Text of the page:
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ESR 51:203-214 (2023)  -  DOI:

Refining capture-recapture recruitment estimation methods for Atlantic sturgeon

M. A. Baker1, E. C. Ingram2, D. L. Higginbotham1, B. J. Irwin3, A. G. Fox1,*

1Warnell School of Forestry and Natural Resources, University of Georgia, Athens, GA 30602, USA
2School of Marine and Atmospheric Sciences, Stony Brook University, Stony Brook, NY 11794, USA
3U.S. Geological Survey, Georgia Cooperative Fish and Wildlife Research Unit, Warnell School of Forestry and Natural Resources, University of Georgia, Athens, GA 30602, USA
*Corresponding author:

ABSTRACT: The Atlantic sturgeon Acipenser oxyrinchus oxyrinchus was once of great commercial importance in many coastal rivers of the eastern USA. Over the 19th and 20th centuries, most historical stocks of Atlantic sturgeon were depleted by human activities. Estimating recruitment for the remaining populations is challenging due to sampling constraints, limited age data, and natural variability. However, recruitment estimates could inform recovery efforts. The objectives of this study were to compare 2 modeling approaches to estimate recruitment of age-1 Atlantic sturgeon and provide an updated index of abundance across more than a decade of sampling in the Altamaha River, Georgia. First, we constructed capture histories of river-resident juveniles, using capture-mark-recapture data collected from 2008 to 2020, and assigned ages based on length-frequency analysis. Second, we compared more traditional Huggins closed population models and a recent nonlinear extension of Huggins models—vector generalized additive models (VGAMs)—to estimate abundance of age-1 fish. Both model types indicated similar yearly age-1 abundance estimates (Huggins: 163 in 2017 to 3839 in 2010; VGAM: 312 in 2020 to 4448 in 2010), but the VGAMs provided more direct interpretation for factors that might affect capture probability (e.g. sampling effort, temperature, fish length). This study indicates that the age-1 Altamaha River Atlantic sturgeon population has remained relatively stable over the past decade and provides a long-term baseline which will better enable managers to assess the effects of either future restoration actions or environmental disturbances on the population.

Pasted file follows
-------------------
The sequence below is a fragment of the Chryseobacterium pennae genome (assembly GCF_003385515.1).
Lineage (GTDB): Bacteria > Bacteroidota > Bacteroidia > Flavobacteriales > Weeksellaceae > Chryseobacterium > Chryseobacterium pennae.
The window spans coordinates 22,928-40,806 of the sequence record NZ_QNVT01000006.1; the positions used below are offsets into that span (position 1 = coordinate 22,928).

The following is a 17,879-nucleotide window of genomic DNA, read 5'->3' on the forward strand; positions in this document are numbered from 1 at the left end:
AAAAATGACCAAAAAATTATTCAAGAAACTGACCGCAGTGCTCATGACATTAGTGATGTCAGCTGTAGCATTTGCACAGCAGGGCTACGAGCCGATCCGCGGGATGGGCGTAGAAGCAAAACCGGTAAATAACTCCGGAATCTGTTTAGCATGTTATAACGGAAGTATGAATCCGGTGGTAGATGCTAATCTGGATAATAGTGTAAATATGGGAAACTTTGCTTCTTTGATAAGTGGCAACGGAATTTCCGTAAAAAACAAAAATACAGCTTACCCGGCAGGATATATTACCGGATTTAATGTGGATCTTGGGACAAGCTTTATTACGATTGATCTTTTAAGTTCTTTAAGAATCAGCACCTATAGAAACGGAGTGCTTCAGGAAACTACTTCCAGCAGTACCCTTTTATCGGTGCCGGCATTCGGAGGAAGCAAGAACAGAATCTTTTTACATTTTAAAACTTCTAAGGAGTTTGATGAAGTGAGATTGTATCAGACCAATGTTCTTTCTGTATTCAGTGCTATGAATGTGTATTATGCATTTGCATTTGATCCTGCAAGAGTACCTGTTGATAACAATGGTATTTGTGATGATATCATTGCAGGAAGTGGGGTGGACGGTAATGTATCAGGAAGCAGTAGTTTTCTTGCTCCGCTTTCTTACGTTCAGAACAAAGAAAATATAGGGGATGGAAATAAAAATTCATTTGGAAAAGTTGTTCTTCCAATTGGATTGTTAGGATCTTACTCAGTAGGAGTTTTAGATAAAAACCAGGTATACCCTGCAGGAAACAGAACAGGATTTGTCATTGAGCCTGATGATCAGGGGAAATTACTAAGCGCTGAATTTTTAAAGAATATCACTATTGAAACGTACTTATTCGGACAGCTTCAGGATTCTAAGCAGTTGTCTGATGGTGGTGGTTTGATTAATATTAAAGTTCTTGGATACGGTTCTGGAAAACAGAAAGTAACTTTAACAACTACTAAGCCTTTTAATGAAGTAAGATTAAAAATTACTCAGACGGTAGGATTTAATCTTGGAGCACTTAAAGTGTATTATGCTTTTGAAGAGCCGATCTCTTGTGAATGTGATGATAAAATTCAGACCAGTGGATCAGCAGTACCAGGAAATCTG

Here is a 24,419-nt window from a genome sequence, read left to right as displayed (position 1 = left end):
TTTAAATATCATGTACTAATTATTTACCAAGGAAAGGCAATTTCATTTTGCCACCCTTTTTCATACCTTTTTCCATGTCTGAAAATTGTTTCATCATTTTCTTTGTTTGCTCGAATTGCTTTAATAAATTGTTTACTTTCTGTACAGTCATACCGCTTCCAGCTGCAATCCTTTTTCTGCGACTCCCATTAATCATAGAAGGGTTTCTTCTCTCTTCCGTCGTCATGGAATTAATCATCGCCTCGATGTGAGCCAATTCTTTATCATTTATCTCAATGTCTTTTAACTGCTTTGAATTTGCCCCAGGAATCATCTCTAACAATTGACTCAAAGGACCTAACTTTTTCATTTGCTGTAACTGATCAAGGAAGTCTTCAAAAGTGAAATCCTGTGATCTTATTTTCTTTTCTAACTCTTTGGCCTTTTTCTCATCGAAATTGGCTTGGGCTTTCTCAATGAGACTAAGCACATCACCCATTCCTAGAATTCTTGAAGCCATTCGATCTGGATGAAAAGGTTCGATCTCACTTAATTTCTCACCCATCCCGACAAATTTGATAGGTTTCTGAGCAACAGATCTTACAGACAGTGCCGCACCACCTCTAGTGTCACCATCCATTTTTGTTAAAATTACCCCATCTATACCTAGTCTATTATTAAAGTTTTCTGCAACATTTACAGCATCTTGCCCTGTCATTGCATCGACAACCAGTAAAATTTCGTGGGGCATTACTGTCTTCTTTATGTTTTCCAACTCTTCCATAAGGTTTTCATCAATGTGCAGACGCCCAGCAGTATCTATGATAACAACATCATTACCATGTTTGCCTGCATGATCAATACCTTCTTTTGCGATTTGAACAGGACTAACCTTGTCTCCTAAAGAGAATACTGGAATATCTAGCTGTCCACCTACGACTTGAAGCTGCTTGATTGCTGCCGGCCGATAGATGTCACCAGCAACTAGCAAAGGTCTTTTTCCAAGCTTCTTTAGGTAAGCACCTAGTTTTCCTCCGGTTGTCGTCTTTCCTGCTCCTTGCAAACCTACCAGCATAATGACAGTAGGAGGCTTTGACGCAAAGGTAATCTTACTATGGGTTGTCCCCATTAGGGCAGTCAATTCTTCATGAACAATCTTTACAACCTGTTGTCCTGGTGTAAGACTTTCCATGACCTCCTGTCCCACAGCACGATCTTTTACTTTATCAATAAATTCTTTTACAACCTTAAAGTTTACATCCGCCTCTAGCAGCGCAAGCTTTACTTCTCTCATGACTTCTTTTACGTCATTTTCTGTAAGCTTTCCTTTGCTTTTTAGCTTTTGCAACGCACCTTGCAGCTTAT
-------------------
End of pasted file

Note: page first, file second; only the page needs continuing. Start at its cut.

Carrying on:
KEY WORDS: Population dynamics · Riverine fishes · Abundance · Anadromous

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Cite this article as: Baker MA, Ingram EC, Higginbotham DL, Irwin BJ, Fox AG (2023) Refining capture-recapture recruitment estimation methods for Atlantic sturgeon. Endang Species Res 51:203-214.

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